Capable of dual uses, this 40 in. x 40 in. print on solid black walnut hardwood frame consists of a satin finish, and is capable of being either hung or used as a stand alone coffee table by simply attaching the steel hairpin 10 in. handmade legs-- which will come in a separate box with hardware included. To nab this unique art print x coffee table hybrid for yourself, be sure to click here on April 27th and order yours.

    prints on wood coffee table shepard fairey

  • App Review: Snapseed

    It seems as though today, everyone has a high powered digital camera in their back pocket or purse, capable of taking stunning images at the slight tap of a finger. But if you ask me, what good is a nice phone camera without the right tools to get the most out of your photos? I've just downloaded Snapseed, one of the most popular editing apps out there. The Google-owned photo app claims to enhance your scenic landscapes and selfies in a quick and easy way, allowing you to showcase them at their fullest potential. Today, we'll put this claim to the test.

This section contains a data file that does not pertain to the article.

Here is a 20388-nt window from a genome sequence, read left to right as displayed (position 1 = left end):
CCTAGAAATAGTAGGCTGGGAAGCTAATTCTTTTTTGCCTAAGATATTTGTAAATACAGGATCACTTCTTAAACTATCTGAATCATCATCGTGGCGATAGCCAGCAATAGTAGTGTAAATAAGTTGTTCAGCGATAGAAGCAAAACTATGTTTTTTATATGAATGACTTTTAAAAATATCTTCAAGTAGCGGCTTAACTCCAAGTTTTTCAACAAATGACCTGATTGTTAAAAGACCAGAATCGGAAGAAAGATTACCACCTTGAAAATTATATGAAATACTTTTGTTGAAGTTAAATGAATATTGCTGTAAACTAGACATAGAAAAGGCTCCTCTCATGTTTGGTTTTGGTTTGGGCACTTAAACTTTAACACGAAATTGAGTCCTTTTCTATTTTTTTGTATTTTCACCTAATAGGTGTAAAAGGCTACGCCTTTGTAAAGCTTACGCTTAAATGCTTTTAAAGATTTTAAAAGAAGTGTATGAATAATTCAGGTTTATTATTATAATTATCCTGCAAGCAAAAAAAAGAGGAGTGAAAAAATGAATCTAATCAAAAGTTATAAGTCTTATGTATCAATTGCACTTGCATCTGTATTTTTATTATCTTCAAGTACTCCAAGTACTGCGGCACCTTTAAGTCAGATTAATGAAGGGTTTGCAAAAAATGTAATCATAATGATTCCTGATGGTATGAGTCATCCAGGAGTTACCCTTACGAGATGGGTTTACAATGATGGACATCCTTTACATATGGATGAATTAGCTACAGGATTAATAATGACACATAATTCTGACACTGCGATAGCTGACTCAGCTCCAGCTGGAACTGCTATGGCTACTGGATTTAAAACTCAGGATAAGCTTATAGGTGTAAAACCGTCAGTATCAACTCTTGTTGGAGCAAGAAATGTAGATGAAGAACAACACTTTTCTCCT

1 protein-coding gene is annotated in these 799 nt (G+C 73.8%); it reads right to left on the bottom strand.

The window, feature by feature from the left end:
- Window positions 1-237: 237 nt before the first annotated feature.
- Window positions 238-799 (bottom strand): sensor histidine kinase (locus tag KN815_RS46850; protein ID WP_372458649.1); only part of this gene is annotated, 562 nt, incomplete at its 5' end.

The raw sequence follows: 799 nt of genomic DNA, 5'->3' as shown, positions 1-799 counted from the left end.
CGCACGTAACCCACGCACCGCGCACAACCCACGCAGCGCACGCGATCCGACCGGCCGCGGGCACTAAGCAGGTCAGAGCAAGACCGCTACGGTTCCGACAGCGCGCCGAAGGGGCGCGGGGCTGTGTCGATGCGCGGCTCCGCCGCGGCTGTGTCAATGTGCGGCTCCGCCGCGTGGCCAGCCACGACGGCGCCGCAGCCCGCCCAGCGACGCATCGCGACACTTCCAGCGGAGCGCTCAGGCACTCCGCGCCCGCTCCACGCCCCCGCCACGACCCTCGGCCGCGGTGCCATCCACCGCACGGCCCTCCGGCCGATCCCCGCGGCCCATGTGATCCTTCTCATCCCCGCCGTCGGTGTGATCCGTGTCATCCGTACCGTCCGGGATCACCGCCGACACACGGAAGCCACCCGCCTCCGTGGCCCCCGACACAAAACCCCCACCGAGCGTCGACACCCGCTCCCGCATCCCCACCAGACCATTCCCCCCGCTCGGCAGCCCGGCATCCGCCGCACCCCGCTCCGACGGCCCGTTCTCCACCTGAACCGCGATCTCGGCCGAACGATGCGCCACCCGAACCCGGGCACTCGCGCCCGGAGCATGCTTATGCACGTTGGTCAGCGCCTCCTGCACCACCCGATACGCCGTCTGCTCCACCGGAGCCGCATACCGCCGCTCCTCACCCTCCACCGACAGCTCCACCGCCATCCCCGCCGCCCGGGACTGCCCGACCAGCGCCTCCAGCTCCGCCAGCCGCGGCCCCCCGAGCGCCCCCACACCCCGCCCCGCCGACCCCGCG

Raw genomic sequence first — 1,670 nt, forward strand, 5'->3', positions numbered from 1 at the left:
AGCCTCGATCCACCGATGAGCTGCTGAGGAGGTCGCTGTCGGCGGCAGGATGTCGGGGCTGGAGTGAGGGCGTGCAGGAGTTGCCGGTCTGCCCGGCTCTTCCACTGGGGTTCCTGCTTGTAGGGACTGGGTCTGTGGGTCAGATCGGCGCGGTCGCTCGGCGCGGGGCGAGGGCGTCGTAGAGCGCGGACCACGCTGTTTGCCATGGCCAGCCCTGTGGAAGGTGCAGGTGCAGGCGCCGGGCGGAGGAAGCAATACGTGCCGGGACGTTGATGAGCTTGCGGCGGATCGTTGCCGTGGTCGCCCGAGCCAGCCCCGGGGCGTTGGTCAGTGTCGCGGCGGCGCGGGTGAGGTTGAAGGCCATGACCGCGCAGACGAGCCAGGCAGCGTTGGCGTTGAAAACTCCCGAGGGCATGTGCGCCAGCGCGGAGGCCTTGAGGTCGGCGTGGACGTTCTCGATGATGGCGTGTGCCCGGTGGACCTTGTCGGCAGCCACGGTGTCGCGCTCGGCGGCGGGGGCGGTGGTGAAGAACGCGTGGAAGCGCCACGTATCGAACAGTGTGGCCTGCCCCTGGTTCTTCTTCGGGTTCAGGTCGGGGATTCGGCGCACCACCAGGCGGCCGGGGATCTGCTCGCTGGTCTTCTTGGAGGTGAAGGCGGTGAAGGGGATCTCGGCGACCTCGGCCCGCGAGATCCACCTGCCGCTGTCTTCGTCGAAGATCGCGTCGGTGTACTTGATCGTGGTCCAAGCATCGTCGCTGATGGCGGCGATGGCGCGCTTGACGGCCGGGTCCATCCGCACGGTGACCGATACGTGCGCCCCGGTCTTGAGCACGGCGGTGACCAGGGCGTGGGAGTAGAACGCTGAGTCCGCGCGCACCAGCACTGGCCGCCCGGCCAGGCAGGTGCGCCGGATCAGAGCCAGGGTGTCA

Snapseed loads swiftly to a clean minimalist screen that features an "open photo" button which allows you to capture a picture or grab one from your photo-stream.

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    As usual, I scrolled through the archives and found something I could put to work.

    Tapping on the bottom right icon leads you to the editing options which separates the sections by tools and filters. In tools, you've got the standard controls, like Crop, Rotate, and Tune Image which we'll check out a bit.